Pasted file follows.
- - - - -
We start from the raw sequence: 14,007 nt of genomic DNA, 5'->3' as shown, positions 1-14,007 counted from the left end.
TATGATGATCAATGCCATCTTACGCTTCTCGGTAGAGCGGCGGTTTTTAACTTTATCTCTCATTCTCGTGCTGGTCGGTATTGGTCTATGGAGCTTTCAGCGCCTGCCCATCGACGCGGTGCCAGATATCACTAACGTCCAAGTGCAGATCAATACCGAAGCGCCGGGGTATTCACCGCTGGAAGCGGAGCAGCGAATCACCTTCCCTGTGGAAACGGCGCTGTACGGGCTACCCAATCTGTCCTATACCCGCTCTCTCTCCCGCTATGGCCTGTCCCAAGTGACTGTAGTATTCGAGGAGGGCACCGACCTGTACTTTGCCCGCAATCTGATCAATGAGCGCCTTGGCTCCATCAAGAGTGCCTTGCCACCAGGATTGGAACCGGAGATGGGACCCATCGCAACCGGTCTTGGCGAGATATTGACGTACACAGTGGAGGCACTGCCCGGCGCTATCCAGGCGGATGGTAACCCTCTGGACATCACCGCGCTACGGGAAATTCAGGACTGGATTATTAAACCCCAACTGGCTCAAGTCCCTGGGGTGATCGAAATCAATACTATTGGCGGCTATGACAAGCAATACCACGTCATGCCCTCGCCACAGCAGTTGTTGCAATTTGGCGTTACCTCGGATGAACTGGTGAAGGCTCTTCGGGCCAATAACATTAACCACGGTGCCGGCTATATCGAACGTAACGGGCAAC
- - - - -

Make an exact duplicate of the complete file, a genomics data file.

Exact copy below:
We start from the raw sequence: 14,007 nt of genomic DNA, 5'->3' as shown, positions 1-14,007 counted from the left end.
TATGATGATCAATGCCATCTTACGCTTCTCGGTAGAGCGGCGGTTTTTAACTTTATCTCTCATTCTCGTGCTGGTCGGTATTGGTCTATGGAGCTTTCAGCGCCTGCCCATCGACGCGGTGCCAGATATCACTAACGTCCAAGTGCAGATCAATACCGAAGCGCCGGGGTATTCACCGCTGGAAGCGGAGCAGCGAATCACCTTCCCTGTGGAAACGGCGCTGTACGGGCTACCCAATCTGTCCTATACCCGCTCTCTCTCCCGCTATGGCCTGTCCCAAGTGACTGTAGTATTCGAGGAGGGCACCGACCTGTACTTTGCCCGCAATCTGATCAATGAGCGCCTTGGCTCCATCAAGAGTGCCTTGCCACCAGGATTGGAACCGGAGATGGGACCCATCGCAACCGGTCTTGGCGAGATATTGACGTACACAGTGGAGGCACTGCCCGGCGCTATCCAGGCGGATGGTAACCCTCTGGACATCACCGCGCTACGGGAAATTCAGGACTGGATTATTAAACCCCAACTGGCTCAAGTCCCTGGGGTGATCGAAATCAATACTATTGGCGGCTATGACAAGCAATACCACGTCATGCCCTCGCCACAGCAGTTGTTGCAATTTGGCGTTACCTCGGATGAACTGGTGAAGGCTCTTCGGGCCAATAACATTAACCACGGTGCCGGCTATATCGAACGTAACGGGCAAC